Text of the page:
but....I have to back it up into my very tight driveway when I get home...someone suggested one of those devices that you hook to the hitch and it will move the trailer...at some point I may have to go with that...thanks
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Old 09-22-2015, 08:31 PM   #9
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Quote:
Originally Posted by RV Rabbit View Post
....I've watched several YT videos and backing up a RV trailer, and they haven't improved my confidence....

You are watching the wrong youtube videos! Watch this one instead. Its all a matter of practice.

With hands on the bottom on the steering wheel, the trailer will go in the direction you turn. With a lower profile trailer, its easier to look out your back window, but a pro will use his side view mirrors. It takes practice, but once you have it down using the side mirrors the height of the trailer is a non-issue. Being so short, the effect of turning will be exaggerated but you will get the feel of it with practice. Try not to get in tight spots until you have enough practice and confidence, and it will be fine.
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Old 09-22-2015, 08:55 PM   #10
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What Bob said. Practice in a empty parking lot. Then practice some more. It's not that hard after you have spent a little time doing it.

I also second the trailer dolly if the space is really tight. It doesn't need to be a powered one for a 16-foot Scamp, especially if the surface is all paved. I used a manual one for my 17-foot Bigfoot because the driveway I used to park it in was over 100 feet long and only about 10-inches wider than the trailer, giving me only 5-in on each side. The dolly gave me very precise control backing it into that tight space.
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Old 09-22-2015, 08:57 PM   #11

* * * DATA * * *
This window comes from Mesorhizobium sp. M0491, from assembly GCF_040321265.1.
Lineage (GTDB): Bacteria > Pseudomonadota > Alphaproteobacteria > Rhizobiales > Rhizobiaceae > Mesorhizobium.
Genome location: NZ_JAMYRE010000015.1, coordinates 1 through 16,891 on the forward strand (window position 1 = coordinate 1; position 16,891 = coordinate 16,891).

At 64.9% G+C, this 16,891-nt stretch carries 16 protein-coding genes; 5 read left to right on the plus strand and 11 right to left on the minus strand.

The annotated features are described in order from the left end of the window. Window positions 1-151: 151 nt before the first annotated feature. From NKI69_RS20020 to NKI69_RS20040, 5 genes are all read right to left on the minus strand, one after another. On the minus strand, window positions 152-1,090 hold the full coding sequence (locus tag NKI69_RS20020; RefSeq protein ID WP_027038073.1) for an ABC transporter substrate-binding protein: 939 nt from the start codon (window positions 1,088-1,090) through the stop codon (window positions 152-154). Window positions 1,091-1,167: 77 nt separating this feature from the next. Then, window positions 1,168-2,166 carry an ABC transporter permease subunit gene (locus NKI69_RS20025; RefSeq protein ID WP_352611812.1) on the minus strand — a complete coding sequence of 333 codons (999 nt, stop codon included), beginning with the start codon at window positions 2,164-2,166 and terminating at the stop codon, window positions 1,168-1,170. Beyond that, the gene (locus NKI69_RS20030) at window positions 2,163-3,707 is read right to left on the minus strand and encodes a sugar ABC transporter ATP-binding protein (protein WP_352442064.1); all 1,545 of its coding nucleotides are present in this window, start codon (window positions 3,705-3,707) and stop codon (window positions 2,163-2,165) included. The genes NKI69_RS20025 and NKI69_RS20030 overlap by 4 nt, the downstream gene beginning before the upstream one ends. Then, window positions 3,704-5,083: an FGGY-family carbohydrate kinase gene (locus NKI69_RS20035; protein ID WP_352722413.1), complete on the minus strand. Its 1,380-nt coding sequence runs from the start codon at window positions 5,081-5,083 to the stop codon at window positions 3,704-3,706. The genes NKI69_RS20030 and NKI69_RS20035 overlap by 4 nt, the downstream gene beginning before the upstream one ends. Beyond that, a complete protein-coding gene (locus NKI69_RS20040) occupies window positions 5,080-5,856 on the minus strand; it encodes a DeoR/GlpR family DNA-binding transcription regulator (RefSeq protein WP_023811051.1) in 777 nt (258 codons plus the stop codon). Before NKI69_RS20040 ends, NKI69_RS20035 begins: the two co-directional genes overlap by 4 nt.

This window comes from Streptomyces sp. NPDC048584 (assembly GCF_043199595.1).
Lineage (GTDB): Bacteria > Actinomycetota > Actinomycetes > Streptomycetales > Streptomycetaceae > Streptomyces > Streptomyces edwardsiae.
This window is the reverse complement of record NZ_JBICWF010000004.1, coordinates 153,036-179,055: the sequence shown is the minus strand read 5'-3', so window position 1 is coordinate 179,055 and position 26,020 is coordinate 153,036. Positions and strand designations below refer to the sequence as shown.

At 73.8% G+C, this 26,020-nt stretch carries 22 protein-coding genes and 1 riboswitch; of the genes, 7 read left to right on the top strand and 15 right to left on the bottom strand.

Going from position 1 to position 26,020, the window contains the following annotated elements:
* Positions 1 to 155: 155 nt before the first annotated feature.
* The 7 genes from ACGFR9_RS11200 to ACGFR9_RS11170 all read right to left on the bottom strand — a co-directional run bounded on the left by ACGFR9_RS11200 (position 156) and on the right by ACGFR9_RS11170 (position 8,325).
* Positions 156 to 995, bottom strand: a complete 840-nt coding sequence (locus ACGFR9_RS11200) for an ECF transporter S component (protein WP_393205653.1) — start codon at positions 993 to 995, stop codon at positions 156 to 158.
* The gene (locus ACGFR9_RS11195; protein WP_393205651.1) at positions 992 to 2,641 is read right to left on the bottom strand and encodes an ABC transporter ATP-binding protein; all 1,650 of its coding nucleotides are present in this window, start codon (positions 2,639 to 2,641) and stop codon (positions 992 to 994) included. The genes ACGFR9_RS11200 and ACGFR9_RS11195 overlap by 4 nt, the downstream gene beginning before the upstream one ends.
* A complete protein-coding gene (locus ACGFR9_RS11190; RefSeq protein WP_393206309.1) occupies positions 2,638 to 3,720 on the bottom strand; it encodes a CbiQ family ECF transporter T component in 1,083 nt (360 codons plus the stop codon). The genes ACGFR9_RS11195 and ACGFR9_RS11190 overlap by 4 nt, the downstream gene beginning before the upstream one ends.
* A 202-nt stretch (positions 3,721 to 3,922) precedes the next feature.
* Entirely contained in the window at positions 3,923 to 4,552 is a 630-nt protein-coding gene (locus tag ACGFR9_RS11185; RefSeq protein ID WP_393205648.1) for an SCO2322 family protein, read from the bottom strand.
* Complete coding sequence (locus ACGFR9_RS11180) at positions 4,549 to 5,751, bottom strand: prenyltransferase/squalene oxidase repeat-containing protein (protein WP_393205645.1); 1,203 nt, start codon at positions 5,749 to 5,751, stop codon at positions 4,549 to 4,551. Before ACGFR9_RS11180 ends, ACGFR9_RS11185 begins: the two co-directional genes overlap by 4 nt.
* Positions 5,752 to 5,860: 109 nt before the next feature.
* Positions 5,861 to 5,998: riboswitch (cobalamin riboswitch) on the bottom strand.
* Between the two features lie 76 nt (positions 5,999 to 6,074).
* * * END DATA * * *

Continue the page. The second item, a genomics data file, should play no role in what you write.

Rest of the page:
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Jeff,
I can't blame you for the lack of confidence. None of us was born knowing how to back up a trailer. Take your new trailer to the local church parking lot and have at it. Again and again.

If I can do it so can you.

Happy Trails,
Shirley
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Old 09-22-2015, 09:34 PM   #12
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Quote:
Originally Posted by Shirley LaMoine View Post
Take your new trailer to the local church parking lot and have at it. Again and again.
Sunday morning is a good time. Nobody is there on the weekend.
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Old 09-22-2015, 09:55 PM   #13
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Name: Ray
Trailer: 2017 Scamp 16 Deluxe
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Jeff,

I think that you've gotten all the best advice .....

Backing just takes a bit of practice. The back of the trailer goes
the way the bottom of the steering wheel goes, if that helps.

It is easier to back from the left (where you can see the side of
the trailer from the driver's window and/or mirror) than it is to
back in from the right.

For short trailers, go slow make small steering wheel movements
to get started ..... and start reversing your turn early in order to
prevent the angle from getting too sharp.

If the angle does start to get too sharp, stop and pull forward until
things straighten out a bit. Then ease it backward again with smaller
corrections.

Definitely get a wheel that actually pins onto the nose jack. One of
the beauties of smaller/lighter FGRVs is that it is usually easy (if the
site is at all level) to disconnect from the tow vehicle and simply push
the little trailer into whatever position you want.

And ..... practice in a great big empty parking lot with striped parking spaces.

You will get the hang of it in no time ......

Ray
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Old 09-22-2015, 10:04 PM   #14
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Just to clarify, if you place the palm of your hand at the bottom of the steering wheel, facing up, when you move your hand to the left, the rear of the trailer will move to the left.
You also need to be aware of where the front fenders of your tow vehicle are as you turn. Go slow.